Alabama Attorney General Steve Marshall issued an amicus brief Wednesday with 16 other GOP-led states in support of the recent Arkansas ban on ‘experimental’ transition-related care for transgender minors.
The brief outlined why top legal officials in 17 states supported the controversial ban implemented in April.
"We are filing this brief because, like Arkansas, we are concerned about the surge in recent years of children suffering from gender dysphoria and other forms of gender-related psychological distress," Marshall said in a statement Tuesday. "Like Arkansas — and like those challenging the SAFE Act — we are concerned because these vulnerable children are suffering greatly and need help. The vital questions are, how do we help them, and how do we avoid serious irreversible damage."
The brief follows a lawsuit filed by the American Civil Liberties Union in May, challenging a state’s ability to deny minors "gender-affirming" treatment.
The ban, which goes into effect by the end of this month, prohibits treatment such as puberty blockers, cross-sex hormones, and surgery for transgender minors.
The ACLU has argued that forcing children to go through puberty as their "assigned" sex at birth, rather than their identifying sex, puts them at risk of "extreme distress" as their bodies naturally develop.
The Food and Drug Administration (FDA) has approved the use of puberty blockers for children who have started puberty at an early age.
The suit argues that banning puberty blockers for transgender kids is discriminatory as they are still permitted in the state of Arkansas for cisgender children in order to allow them to go through puberty with their peers.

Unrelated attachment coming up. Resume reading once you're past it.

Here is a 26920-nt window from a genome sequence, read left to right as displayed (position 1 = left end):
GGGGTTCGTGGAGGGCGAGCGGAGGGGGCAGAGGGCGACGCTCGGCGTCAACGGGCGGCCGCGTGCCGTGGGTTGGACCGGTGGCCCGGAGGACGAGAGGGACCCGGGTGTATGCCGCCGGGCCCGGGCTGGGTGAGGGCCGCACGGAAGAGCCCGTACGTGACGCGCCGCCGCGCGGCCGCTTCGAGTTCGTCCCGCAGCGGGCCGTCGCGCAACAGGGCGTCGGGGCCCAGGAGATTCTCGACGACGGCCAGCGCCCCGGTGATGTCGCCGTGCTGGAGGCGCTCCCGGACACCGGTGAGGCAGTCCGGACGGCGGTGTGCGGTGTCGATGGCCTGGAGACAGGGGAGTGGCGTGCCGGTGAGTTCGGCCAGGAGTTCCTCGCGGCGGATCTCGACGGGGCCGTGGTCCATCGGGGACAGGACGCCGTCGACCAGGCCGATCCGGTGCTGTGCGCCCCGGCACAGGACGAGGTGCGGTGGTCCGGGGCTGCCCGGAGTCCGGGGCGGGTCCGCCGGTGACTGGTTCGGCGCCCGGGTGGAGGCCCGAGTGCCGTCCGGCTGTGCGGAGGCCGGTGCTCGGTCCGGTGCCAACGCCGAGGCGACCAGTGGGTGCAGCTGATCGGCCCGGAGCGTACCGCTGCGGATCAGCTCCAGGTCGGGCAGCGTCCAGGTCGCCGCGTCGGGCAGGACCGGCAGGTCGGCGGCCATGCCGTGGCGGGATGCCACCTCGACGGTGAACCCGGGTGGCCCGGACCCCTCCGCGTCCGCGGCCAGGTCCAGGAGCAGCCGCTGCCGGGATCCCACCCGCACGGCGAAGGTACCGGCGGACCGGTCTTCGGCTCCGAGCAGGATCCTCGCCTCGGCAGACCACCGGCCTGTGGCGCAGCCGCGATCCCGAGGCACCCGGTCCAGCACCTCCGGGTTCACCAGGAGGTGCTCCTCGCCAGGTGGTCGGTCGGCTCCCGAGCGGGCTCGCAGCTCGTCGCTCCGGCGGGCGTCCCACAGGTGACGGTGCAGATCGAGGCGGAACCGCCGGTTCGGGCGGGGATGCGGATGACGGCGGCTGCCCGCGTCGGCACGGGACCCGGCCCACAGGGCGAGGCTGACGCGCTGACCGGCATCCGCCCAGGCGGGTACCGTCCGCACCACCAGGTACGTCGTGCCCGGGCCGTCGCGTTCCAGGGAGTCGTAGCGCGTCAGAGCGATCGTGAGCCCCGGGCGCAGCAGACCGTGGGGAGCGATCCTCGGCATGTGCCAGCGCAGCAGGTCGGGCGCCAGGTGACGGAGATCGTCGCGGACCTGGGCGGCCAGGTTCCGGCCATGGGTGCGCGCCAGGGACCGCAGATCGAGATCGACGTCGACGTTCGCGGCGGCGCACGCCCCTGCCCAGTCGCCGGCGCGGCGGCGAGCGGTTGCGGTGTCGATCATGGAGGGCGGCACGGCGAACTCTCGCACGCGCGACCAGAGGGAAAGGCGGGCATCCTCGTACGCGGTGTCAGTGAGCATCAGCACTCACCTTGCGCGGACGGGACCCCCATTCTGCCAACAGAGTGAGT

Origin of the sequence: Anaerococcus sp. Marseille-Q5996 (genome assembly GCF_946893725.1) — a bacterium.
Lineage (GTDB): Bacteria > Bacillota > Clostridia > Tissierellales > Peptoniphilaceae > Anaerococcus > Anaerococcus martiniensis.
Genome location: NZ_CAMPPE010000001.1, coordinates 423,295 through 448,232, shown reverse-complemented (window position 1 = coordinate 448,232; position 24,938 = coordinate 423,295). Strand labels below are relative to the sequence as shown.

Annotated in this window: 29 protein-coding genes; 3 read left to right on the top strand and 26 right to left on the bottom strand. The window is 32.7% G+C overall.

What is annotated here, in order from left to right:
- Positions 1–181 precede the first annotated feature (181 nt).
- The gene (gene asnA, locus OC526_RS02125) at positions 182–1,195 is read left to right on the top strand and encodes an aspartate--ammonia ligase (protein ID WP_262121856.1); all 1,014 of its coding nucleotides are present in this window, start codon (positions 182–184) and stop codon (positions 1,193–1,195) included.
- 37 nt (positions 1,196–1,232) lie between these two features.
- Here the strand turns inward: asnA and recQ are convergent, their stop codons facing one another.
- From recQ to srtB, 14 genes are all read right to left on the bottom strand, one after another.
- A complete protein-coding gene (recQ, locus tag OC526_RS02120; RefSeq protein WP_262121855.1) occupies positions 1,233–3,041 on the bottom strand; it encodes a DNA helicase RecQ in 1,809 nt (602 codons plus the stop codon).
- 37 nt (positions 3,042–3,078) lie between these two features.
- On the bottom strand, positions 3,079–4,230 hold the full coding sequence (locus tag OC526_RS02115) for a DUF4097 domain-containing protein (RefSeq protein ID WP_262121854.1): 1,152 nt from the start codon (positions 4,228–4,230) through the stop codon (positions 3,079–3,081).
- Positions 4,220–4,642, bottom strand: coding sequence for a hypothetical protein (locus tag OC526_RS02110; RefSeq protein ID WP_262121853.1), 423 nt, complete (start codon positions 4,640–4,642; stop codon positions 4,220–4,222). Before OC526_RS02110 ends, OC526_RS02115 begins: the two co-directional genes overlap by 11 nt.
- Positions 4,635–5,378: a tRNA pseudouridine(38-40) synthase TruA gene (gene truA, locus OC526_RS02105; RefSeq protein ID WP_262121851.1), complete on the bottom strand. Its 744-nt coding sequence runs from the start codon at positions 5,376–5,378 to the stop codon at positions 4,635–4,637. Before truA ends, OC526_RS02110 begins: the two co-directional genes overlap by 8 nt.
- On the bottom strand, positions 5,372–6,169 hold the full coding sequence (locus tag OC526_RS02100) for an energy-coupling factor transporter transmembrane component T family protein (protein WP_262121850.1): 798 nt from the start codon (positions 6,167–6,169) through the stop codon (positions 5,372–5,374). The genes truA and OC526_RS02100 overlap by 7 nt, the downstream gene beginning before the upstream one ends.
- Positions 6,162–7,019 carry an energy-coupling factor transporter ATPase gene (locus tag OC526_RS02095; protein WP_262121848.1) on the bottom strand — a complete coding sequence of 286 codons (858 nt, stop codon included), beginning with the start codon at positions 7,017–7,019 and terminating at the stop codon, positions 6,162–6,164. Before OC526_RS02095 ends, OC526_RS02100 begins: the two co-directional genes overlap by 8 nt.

"The law bans the care only when provided to affirm the gender of transgender youth," the ACLU said in a statement. "Such brazen discrimination cannot be reconciled with the Constitution."
But the attorney generals have argued that using treatments like puberty blockers for transgender children is "experimental" and pointed to countries like Finland, Sweden, and the United Kingdom who classify it as such.
"The evidence also shows that nearly all children whose gender dysphoria is treated with puberty blockers to ‘buy time’ will proceed to take cross-sex hormones and seek other medical interventions with irreversible, lifelong consequences—complications such as infertility, loss of sexual function, increased risk of heart attacks and strokes, bone density problems, risk of altered brain development, social risks from delayed puberty, and mental health concerns," Marshall said.
Supporters of transition-related care for transgender minors argue it allows children to grow into their chosen identities without having to carry irreversible traits that naturally occur without puberty blockers such as facial hair in males or breasts in females.
The attorney generals argued that as children’s brains are not fully developed and they lack life experience, they should not be allowed to make life-altering decisions.
"With the stakes so high, the harms so great, and the known benefits so paltry, the Arkansas legislature did not have to embrace an experimental path in lieu of the one that has served the medical profession so well for so long: First, do no harm," Marshall said Tuesday.
Marshall was joined by the attorneys general of Alaska, Arizona, Georgia, Idaho, Indiana, Kansas, Kentucky, Louisiana, Mississippi, Missouri, Montana, Nebraska, South Carolina, South Dakota, Tennessee and Texas.
Fox News could not immediately reach the ACLU for comment.